commentary (2007-11)

Defining 'Downtown North' through redevelopment

The Central Front

by Matt Edens

The area around Central and Broadway is at a crossroads. How's that for stating the obvious? The intersection of two of inner city Knoxville's main thoroughfares is, of course, literally a crossroads. But it has also been a bit of a backwater over the years. All but inaccessible from the interstate and largely bypassed by redevelopment, it has been overlooked and underutilized for decades, a derelict stretch of streets populated primarily by second-hand stores, empty buildings and a few legacies left over from better days.  

That may be starting to change, however. As I've noted in these pages on previous occasions, there's been a stir of interest in the area from a small band of entrepreneurs. Mostly of an offbeat, bohemian bent, their investments have given birth to neighborhood institutions such as the Time Warp Tea Room and Corner Lounge. Other folks have added to the flavor: Gypsy Hands Healing Arts Center, the Taoist Tai-chi Center and Ironwood Studios. There's also what may be the area's original bohemian "business," The Three Rivers Market, formerly the Knoxville Food Co-Op, just around the corner on Broadway.

It's hardly a coincidence that both Central and Broadway back up to some of center-city Knoxville's most revitalized, some might say gentrified, real estate: the neighborhoods of Fourth and Gill and Old North Knoxville. Once these 'hoods reached a critical mass of middle class, college educated folks who'd appreciate access to things like Tai-chi and chai tea, it was only a matter of time before a few savvy merchants stepped in to meet the demand. It's the same phenomenon that informed the city's smart decision to get behind residential development in downtown: Retail follows rooftops.

Over the last several years, the city's leadership and civic boosters have spent considerable time and effort to kick-start residential redevelopment and get those upper-income "rooftops" downtown. But there are also a fair number in the historic neighborhoods immediately north of downtown: three times as many six-figure income households according to the 2000 census, as a matter of fact. Downtown's numbers have no doubt gone up dramatically in the seven years since, but so have Old North's and Fourth and Gill's, if the real estate market is any indication.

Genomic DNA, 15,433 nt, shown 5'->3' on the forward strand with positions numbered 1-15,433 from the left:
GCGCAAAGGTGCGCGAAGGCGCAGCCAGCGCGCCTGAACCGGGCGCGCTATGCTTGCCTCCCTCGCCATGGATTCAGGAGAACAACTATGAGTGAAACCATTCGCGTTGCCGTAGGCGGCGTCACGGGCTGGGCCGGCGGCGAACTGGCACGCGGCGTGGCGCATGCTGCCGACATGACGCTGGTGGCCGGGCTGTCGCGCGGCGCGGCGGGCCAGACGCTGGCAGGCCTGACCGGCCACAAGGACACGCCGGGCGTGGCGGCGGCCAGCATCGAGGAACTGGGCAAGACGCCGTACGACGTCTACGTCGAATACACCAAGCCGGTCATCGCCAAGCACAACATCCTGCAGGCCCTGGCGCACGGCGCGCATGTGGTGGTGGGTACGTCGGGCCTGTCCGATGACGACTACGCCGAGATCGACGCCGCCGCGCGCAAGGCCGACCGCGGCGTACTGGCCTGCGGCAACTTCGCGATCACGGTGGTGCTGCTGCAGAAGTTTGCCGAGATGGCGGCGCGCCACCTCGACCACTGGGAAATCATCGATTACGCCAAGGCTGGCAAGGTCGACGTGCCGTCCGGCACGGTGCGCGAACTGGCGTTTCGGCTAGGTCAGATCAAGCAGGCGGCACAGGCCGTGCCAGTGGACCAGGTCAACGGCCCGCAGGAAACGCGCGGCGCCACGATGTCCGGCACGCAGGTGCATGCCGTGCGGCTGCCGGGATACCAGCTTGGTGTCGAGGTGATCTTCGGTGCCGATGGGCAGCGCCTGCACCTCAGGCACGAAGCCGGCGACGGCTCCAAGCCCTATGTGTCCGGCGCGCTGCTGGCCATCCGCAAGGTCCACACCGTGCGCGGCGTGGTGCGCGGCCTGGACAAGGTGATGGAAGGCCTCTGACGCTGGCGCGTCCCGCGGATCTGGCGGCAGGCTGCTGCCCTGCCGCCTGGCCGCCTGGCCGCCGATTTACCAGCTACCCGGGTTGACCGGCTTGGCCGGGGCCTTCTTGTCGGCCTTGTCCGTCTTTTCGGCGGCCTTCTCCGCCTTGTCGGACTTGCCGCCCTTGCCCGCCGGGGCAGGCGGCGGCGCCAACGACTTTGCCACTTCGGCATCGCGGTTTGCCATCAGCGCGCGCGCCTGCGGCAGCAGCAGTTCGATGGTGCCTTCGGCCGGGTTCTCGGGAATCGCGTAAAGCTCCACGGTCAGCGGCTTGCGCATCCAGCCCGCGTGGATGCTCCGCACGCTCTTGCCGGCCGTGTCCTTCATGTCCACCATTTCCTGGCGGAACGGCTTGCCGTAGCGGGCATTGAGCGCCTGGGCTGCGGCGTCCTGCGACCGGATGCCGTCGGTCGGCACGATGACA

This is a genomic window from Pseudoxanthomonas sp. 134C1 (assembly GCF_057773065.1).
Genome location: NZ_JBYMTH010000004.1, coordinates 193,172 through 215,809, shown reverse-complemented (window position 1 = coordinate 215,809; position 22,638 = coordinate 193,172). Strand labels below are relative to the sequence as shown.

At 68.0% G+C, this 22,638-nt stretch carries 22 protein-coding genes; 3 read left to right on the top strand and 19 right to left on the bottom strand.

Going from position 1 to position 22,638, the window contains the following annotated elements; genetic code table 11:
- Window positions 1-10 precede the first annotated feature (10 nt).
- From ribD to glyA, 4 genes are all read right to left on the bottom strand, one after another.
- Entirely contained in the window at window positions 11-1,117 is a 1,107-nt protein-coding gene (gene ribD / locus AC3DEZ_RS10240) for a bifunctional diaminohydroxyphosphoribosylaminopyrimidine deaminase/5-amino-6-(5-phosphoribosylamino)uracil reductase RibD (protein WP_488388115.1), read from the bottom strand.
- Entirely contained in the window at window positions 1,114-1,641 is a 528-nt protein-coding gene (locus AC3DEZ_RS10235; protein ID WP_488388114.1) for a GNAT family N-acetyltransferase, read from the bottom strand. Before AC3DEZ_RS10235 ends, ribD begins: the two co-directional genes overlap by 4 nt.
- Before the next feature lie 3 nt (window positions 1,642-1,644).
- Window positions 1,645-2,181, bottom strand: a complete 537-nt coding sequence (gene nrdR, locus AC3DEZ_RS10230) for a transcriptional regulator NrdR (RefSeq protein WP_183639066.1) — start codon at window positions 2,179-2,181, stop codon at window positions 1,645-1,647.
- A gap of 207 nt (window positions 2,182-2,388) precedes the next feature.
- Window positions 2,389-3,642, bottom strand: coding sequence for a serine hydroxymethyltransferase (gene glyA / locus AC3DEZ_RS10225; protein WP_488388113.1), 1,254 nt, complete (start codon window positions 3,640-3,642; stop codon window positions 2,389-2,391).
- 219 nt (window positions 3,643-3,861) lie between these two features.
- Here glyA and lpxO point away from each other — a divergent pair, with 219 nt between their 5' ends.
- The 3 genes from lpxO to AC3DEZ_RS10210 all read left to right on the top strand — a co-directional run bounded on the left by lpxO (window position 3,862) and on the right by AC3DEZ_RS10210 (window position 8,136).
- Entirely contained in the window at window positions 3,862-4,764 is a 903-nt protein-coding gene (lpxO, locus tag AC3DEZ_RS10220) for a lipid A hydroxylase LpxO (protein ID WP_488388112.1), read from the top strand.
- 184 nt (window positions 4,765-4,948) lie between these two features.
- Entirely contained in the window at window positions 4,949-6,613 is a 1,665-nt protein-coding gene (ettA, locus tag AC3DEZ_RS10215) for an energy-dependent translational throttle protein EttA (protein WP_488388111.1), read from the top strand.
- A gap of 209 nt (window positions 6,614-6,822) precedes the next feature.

Finally, after years of focusing on downtown and all but ignoring the investment occurring in the neighborhoods north of I-40, the city is looking to facilitate the hookup between these two red-hot real estate markets. Last week, Knoxville's Community Development Corporation rolled out a draft plan for a redevelopment district encompassing Emory Place as well as the Central and Broadway corridors out to Woodland and Grainger.

The Metropolitan Planning Commission is likewise preparing what's called a "Small Area Plan" for essentially the same environs. Together, these planning documents call for two things that should go far to strengthen the organic investment already occurring.  

The first is Tax Increment Financing (TIF), which can provide the gap financing crucial to get projects off the ground. The real estate may be cheaper than downtown proper, but so are the rents a developer can expect to charge. TIFs could also finance city investment in the area's crumbling infrastructure.

Second, and perhaps more far-reaching in importance, is the proposed form-based zoning for the area.   Assuming the new zoning is approved, MPC will draw up codes to ensure that any new development or renovations enhance the area's existing urban character (for an example of what not to allow, check out the sheet-metal building somebody recently plopped down in a parking lot on Central, just north of Happy Holler). Form-based codes will also allow for more mixed-use development to build on Central and Broadway's traditional function as a transition zone between downtown and the neighborhoods to the north.

But as someone who has often said the area is a natural extension of downtown, I have to say the most promising thing about the proposed redevelop district may just be what KCDC is calling it: "Downtown North." After years of neglect the city has finally noticed that, when it comes to downtown and inner-city redevelopment, the area around Central is, well, central.


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